THE NEWSPAPERS and airwaves are filled with commericials urging people to bring in their gold and silver jewelry to stores and dealers. Jewelers are not selling but buying these days, and the public is showing up in droves with everything from diamond pendants to silver salt and pepper shakers.

While it is true the buy-back value of these items has never been higher, there is a danger involved which I believe everyone should be warned about.

McCloskey's wife decided to cash in on some valuable pieces of jewelry that her husband had given her through the years. She was under the impression -- and McCloskey had never denied it -- that everything he bought her was worth a fortune. Accompanied by her friend, Melba, "for protection" she took it all down to a jeweler who was guaranteeing the highest prices in Washington.

The man behind the counter picked up one piece at a time, said, "junk" and threw it down.

Mrs. McCloskey was not only shattered by the man's contempt for her earthly possessions, but mortified that Melba was a witness to the embarrassing scene.

Melba promised she wouldn't say a word to anyone. What she really meant was that she wouldn't say a word to anyone until she could get to the nearest telephone.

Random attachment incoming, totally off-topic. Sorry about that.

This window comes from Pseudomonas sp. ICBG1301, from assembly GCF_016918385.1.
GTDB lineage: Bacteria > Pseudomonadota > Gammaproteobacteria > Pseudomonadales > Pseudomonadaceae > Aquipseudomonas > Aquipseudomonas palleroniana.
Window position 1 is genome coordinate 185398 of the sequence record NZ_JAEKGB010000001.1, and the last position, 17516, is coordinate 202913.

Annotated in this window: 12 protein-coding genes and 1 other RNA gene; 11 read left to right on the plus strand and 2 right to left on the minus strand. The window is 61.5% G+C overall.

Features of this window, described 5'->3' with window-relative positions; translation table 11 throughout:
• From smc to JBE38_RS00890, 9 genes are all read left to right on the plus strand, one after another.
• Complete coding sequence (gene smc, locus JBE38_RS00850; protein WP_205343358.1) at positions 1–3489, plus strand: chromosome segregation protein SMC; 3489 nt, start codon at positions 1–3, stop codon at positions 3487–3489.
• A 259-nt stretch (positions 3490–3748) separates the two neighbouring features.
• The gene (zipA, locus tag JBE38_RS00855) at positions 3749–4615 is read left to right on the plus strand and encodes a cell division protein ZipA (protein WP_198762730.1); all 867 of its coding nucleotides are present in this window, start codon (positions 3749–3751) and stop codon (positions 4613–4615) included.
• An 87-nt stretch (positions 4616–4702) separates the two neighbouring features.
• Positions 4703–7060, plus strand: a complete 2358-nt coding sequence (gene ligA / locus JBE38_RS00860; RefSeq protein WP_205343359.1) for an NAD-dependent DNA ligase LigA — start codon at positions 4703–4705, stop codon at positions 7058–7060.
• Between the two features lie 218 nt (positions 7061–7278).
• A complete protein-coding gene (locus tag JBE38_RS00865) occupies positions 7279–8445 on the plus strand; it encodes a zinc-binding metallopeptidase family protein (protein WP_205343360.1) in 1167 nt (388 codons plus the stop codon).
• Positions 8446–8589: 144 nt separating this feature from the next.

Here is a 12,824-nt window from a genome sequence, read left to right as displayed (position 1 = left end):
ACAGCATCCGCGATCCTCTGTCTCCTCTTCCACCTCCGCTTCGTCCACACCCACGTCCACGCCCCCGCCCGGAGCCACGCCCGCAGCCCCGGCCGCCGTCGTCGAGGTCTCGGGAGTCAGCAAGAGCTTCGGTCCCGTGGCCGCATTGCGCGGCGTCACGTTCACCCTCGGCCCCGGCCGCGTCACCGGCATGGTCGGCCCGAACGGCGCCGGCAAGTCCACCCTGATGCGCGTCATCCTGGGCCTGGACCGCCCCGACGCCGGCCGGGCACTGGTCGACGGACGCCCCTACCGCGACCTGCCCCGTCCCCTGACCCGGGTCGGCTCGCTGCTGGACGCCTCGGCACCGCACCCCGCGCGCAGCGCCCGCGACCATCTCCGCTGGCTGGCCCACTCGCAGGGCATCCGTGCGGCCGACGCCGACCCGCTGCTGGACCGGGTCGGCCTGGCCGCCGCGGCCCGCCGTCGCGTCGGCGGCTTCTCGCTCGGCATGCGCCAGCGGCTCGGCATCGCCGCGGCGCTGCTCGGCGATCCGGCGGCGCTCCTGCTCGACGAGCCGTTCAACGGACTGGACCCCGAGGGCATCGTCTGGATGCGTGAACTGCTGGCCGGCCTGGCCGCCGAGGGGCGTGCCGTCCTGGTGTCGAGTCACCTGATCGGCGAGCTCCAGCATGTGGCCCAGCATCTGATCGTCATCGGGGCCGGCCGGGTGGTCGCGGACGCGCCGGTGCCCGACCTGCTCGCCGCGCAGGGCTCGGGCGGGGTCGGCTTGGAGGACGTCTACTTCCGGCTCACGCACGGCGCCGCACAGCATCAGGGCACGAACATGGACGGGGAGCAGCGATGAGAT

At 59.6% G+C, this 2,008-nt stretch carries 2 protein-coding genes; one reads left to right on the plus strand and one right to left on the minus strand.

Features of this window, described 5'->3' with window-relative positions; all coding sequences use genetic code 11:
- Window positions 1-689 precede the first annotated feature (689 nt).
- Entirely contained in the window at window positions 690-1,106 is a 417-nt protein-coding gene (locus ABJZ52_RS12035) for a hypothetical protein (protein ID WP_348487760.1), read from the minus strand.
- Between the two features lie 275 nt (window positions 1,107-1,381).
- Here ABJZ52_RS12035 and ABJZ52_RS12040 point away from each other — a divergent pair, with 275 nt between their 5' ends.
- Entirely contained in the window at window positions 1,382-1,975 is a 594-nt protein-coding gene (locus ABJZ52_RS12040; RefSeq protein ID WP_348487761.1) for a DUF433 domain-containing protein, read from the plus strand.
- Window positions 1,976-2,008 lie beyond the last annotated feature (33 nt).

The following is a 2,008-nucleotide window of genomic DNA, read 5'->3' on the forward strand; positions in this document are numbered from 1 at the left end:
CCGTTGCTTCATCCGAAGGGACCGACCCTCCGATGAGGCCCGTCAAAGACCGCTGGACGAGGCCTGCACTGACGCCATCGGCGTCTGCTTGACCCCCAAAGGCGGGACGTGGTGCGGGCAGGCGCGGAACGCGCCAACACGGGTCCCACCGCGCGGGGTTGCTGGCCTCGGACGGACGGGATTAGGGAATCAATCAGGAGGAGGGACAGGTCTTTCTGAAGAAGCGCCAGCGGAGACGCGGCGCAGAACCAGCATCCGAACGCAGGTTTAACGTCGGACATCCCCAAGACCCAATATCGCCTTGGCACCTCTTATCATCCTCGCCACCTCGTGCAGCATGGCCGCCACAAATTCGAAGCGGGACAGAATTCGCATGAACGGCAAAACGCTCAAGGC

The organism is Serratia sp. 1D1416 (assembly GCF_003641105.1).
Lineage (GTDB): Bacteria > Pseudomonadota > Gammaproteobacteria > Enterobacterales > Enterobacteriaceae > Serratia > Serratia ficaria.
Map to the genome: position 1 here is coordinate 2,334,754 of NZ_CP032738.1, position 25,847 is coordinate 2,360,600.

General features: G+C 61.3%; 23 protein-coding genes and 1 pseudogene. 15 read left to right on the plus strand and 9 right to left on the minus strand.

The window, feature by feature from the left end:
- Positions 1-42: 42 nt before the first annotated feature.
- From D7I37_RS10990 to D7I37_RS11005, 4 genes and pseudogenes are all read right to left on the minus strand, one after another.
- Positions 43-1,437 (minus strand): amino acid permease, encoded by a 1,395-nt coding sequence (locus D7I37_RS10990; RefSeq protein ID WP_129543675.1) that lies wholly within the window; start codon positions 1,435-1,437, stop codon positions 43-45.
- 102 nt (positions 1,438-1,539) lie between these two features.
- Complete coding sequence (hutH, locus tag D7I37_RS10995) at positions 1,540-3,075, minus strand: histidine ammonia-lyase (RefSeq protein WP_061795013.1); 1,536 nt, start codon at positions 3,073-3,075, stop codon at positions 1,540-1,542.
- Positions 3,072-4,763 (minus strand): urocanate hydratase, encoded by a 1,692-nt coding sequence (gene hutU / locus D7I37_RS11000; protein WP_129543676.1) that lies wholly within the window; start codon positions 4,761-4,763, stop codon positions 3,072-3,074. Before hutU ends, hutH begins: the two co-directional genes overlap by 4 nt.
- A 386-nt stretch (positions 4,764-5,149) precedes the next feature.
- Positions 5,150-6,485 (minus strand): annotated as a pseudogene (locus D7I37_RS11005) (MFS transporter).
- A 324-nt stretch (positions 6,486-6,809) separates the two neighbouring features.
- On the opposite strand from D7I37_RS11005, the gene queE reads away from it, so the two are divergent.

When McCloskey got home that evening, his martini was warm and his wife was cold.

"Do you remember that beautiful gold necklace you bought me in Mexico City 10 years ago?" his wife asked.

"The one we had insured for $5,000? I hope you didn't lose it."

"I wish I had," she replied. "I took it to the jeweler today and he said it was worth $20."

"That ridiculous. The man who sold it to me in a dark alley off the Avenida de Montezuma said it was a priceless Inca treasure."

"You never told me you bought it from a man in a dark alley!"

"You never asked."

"Did you know that the pearl earrings you brought back from Beverly Hills were made by the Monsanto Chemical Company?"

"I don't believe it. I paid $150 for them."

"And the silver family heirloom brooch you gave me for our wedding?"

"Plated?"

"Painted. I've never had such a miserable day in my whole life."

"Well, who told you to go to the jewelers? You were very happy wearing all that stuff before you found out what it was worth."

McCloskey's wife said. "But if my jewelry is a lie, maybe everything about this marriage is a lie."

"That's the stupidest thing I ever heard. We've been married for 15 years, and just because some greedy jewel broker tells you your baubles aren't worth what you thought they were, there is not sense in thinking our marriage is one the rocks. The thing I have always loved you for is that you are not one of those hard, grasping women who counts her blessings in baubles." a

"Well," McCloskey's wife said, "if something did happen with his marriage, I could always sell my diamond engagement ring."

McCloskey said nervously, "I wouldn't if I were you."